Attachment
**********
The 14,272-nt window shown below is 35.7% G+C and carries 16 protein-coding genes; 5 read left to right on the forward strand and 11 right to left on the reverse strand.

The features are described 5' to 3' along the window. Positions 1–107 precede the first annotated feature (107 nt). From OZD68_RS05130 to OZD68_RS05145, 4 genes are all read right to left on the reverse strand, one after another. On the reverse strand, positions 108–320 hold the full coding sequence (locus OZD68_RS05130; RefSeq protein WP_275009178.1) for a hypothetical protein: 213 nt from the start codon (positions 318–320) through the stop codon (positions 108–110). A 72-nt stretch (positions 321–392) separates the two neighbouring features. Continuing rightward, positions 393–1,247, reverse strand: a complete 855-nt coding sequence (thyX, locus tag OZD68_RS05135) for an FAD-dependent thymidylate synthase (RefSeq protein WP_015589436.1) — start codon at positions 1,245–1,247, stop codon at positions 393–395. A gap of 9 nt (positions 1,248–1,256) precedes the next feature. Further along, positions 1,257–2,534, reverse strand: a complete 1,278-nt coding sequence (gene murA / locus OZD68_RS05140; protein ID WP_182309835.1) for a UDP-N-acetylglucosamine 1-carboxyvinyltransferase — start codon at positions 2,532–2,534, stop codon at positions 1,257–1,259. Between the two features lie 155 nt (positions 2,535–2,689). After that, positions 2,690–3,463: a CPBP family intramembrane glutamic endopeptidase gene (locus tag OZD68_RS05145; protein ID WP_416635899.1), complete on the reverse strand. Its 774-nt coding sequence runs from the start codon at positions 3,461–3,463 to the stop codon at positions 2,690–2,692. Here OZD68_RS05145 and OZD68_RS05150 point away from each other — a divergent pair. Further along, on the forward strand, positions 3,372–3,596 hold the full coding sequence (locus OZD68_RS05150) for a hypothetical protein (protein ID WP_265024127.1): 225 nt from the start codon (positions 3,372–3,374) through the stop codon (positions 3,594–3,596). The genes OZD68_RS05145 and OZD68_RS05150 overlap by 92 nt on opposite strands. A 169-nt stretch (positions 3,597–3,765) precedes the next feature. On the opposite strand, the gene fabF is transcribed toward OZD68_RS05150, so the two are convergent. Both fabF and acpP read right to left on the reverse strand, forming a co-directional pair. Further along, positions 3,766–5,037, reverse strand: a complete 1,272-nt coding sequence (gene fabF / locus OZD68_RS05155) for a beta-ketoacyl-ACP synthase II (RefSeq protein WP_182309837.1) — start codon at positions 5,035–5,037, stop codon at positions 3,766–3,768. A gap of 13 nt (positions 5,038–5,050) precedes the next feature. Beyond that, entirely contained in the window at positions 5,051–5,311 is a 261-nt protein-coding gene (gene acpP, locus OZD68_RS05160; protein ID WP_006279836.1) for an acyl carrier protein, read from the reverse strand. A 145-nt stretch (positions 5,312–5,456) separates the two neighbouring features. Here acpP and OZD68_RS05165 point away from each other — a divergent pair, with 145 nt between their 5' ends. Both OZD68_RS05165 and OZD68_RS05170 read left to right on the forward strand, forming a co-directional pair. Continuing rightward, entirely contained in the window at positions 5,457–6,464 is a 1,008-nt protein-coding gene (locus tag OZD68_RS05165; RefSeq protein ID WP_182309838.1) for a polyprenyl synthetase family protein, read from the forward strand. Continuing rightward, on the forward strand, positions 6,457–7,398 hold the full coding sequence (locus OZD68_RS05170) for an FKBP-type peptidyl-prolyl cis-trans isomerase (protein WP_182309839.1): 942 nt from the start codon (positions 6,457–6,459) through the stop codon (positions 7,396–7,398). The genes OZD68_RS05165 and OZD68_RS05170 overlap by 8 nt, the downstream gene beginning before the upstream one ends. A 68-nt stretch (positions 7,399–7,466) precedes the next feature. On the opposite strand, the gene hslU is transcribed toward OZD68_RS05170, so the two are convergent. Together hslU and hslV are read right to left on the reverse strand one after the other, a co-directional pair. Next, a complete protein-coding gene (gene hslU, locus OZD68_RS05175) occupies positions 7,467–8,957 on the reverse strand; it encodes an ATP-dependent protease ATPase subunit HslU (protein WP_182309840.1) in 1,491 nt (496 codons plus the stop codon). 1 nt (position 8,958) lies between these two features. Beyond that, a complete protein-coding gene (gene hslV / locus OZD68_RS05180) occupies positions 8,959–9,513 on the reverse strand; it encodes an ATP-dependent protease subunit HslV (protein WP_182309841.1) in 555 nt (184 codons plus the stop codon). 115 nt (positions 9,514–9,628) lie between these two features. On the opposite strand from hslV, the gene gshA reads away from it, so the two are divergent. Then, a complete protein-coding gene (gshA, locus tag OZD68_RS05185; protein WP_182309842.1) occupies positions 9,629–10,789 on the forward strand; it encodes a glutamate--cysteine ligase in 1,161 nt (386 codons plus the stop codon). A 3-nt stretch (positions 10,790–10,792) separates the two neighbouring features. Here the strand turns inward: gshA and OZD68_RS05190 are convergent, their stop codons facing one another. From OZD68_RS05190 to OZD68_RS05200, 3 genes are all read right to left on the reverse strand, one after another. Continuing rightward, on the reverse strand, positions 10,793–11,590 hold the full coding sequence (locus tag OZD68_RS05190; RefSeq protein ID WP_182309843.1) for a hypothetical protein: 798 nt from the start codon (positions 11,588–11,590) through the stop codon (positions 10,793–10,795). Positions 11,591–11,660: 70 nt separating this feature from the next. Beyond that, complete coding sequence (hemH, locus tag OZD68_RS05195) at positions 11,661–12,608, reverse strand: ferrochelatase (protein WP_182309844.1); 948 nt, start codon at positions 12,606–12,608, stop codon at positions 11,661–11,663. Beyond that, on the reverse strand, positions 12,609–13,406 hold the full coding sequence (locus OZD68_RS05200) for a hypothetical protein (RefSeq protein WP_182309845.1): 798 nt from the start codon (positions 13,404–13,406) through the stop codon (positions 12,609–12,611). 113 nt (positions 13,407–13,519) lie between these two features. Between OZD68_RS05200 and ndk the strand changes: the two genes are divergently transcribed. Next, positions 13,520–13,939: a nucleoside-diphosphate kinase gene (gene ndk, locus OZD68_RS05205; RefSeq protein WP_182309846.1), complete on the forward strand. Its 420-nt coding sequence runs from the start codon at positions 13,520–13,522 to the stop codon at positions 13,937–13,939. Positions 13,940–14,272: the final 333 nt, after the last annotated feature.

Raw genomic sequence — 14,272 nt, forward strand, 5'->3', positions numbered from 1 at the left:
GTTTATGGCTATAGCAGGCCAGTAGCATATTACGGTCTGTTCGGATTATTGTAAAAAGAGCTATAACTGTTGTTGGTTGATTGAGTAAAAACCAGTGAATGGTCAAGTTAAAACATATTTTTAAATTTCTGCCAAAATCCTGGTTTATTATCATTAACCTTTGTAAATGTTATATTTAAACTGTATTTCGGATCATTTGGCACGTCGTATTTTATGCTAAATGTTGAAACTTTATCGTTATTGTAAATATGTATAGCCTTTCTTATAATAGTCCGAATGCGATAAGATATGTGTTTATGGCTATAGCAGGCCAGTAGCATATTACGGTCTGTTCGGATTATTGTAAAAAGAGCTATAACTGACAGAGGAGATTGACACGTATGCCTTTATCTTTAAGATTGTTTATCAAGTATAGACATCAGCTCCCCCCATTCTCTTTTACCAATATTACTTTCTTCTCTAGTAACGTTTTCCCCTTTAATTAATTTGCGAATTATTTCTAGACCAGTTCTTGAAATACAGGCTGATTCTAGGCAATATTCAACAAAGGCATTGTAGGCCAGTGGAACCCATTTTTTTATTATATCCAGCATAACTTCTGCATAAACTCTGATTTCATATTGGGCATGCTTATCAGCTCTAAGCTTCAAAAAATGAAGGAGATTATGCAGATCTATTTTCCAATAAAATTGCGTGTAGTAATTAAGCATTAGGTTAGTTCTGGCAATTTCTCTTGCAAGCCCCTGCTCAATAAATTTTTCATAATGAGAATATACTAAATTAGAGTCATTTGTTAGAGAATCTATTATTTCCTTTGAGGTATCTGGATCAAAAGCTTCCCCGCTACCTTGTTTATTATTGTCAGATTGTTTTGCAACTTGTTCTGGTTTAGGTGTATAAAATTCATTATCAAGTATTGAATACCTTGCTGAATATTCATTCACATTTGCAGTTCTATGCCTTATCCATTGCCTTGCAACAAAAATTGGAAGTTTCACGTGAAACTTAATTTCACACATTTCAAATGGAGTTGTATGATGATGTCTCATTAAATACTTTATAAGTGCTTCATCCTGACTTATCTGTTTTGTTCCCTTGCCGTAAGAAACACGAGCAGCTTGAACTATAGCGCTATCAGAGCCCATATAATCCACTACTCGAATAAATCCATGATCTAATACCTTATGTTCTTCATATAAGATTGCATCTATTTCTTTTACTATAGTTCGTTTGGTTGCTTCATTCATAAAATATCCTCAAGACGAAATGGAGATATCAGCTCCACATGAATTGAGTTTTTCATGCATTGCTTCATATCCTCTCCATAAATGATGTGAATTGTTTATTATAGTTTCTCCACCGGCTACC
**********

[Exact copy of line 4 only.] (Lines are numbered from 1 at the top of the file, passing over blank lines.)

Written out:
GTTTATGGCTATAGCAGGCCAGTAGCATATTACGGTCTGTTCGGATTATTGTAAAAAGAGCTATAACTGTTGTTGGTTGATTGAGTAAAAACCAGTGAATGGTCAAGTTAAAACATATTTTTAAATTTCTGCCAAAATCCTGGTTTATTATCATTAACCTTTGTAAATGTTATATTTAAACTGTATTTCGGATCATTTGGCACGTCGTATTTTATGCTAAATGTTGAAACTTTATCGTTATTGTAAATATGTATAGCCTTTCTTATAATAGTCCGAATGCGATAAGATATGTGTTTATGGCTATAGCAGGCCAGTAGCATATTACGGTCTGTTCGGATTATTGTAAAAAGAGCTATAACTGACAGAGGAGATTGACACGTATGCCTTTATCTTTAAGATTGTTTATCAAGTATAGACATCAGCTCCCCCCATTCTCTTTTACCAATATTACTTTCTTCTCTAGTAACGTTTTCCCCTTTAATTAATTTGCGAATTATTTCTAGACCAGTTCTTGAAATACAGGCTGATTCTAGGCAATATTCAACAAAGGCATTGTAGGCCAGTGGAACCCATTTTTTTATTATATCCAGCATAACTTCTGCATAAACTCTGATTTCATATTGGGCATGCTTATCAGCTCTAAGCTTCAAAAAATGAAGGAGATTATGCAGATCTATTTTCCAATAAAATTGCGTGTAGTAATTAAGCATTAGGTTAGTTCTGGCAATTTCTCTTGCAAGCCCCTGCTCAATAAATTTTTCATAATGAGAATATACTAAATTAGAGTCATTTGTTAGAGAATCTATTATTTCCTTTGAGGTATCTGGATCAAAAGCTTCCCCGCTACCTTGTTTATTATTGTCAGATTGTTTTGCAACTTGTTCTGGTTTAGGTGTATAAAATTCATTATCAAGTATTGAATACCTTGCTGAATATTCATTCACATTTGCAGTTCTATGCCTTATCCATTGCCTTGCAACAAAAATTGGAAGTTTCACGTGAAACTTAATTTCACACATTTCAAATGGAGTTGTATGATGATGTCTCATTAAATACTTTATAAGTGCTTCATCCTGACTTATCTGTTTTGTTCCCTTGCCGTAAGAAACACGAGCAGCTTGAACTATAGCGCTATCAGAGCCCATATAATCCACTACTCGAATAAATCCATGATCTAATACCTTATGTTCTTCATATAAGATTGCATCTATTTCTTTTACTATAGTTCGTTTGGTTGCTTCATTCATAAAATATCCTCAAGACGAAATGGAGATATCAGCTCCACATGAATTGAGTTTTTCATGCATTGCTTCATATCCTCTCCATAAATGATGTGAATTGTTTATTATAGTTTCTCCACCGGCTACC